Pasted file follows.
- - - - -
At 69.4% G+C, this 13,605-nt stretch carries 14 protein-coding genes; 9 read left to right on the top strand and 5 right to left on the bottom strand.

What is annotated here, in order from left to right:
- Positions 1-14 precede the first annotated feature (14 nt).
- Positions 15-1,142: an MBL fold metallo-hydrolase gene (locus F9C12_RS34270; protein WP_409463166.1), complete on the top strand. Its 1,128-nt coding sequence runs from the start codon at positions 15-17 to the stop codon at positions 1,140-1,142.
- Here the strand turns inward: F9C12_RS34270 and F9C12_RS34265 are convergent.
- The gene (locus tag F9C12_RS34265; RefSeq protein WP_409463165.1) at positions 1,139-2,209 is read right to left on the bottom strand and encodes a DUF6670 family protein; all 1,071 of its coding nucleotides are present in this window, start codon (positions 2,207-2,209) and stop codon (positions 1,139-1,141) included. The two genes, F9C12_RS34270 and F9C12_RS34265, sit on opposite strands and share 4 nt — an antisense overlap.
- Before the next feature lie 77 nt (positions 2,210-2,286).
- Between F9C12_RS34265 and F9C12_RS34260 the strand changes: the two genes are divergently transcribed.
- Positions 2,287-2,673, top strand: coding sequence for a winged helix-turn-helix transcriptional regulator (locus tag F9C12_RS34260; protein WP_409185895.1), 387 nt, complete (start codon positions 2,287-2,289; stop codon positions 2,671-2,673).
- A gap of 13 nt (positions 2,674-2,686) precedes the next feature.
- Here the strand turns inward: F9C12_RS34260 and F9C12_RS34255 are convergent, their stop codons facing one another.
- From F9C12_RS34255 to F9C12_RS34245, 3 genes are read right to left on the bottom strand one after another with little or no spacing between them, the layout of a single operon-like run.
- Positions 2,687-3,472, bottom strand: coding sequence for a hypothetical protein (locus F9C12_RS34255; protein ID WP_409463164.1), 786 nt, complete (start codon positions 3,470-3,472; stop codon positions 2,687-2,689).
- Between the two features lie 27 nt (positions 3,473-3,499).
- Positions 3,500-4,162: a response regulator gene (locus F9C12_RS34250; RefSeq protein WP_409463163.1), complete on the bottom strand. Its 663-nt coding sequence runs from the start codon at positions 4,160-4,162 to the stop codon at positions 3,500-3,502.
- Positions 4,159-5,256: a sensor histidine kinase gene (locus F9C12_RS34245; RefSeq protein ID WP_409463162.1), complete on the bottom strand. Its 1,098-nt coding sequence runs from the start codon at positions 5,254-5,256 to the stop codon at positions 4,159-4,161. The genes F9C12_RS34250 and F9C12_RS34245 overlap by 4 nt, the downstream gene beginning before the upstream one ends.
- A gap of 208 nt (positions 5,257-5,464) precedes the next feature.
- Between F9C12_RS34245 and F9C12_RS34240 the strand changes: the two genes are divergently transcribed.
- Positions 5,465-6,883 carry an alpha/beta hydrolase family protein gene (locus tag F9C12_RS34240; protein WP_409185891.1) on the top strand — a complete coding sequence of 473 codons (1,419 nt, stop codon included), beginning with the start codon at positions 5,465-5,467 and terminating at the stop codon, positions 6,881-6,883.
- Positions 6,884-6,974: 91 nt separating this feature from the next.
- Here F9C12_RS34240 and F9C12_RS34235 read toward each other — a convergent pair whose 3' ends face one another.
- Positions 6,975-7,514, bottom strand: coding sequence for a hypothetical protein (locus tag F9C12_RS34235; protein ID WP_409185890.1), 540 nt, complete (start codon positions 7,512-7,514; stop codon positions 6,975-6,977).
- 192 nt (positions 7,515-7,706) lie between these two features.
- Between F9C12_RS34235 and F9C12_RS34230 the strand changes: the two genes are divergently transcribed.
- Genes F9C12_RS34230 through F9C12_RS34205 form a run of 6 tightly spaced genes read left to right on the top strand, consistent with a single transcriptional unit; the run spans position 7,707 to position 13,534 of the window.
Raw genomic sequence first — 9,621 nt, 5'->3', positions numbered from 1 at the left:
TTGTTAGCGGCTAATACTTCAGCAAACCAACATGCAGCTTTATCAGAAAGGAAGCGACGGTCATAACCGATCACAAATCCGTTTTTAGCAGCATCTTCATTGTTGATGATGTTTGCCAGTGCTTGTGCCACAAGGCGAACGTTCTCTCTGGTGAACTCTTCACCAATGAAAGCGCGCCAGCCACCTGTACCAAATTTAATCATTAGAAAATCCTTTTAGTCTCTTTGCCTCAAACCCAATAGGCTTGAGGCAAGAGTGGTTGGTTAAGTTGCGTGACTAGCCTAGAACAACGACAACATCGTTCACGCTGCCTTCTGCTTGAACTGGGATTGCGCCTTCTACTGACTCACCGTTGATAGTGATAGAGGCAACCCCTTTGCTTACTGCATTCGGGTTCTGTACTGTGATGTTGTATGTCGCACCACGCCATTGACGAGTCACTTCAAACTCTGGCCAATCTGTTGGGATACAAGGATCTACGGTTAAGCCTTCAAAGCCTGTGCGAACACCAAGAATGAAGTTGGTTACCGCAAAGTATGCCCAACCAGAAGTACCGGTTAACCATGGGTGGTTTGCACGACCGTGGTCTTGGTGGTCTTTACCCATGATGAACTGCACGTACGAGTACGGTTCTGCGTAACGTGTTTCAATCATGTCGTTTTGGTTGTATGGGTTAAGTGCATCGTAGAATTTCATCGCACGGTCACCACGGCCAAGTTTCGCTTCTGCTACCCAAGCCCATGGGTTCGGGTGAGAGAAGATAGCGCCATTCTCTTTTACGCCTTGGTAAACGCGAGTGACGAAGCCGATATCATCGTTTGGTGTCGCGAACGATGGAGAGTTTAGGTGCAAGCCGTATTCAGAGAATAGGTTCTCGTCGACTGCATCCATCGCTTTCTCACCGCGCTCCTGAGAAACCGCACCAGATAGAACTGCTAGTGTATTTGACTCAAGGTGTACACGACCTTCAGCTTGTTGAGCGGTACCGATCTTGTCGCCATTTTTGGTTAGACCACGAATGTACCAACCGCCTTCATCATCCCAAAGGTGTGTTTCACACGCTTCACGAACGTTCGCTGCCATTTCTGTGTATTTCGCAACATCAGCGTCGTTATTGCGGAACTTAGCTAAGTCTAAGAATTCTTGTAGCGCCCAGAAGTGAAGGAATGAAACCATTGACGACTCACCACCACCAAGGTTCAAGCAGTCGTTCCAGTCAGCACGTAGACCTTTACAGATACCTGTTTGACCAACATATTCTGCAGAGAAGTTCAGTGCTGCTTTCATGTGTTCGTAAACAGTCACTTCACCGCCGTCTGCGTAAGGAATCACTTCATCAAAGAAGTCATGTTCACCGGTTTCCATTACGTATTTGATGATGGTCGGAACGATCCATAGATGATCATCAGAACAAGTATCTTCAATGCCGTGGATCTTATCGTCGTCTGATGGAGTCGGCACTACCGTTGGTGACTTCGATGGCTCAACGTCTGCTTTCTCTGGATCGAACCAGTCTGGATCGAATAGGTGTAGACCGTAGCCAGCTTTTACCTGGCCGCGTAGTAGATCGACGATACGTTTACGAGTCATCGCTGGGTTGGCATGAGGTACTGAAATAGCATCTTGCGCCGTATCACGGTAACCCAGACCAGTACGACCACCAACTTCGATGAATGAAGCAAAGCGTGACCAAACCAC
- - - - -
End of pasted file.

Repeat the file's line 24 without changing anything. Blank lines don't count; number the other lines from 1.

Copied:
- Between F9C12_RS34235 and F9C12_RS34230 the strand changes: the two genes are divergently transcribed.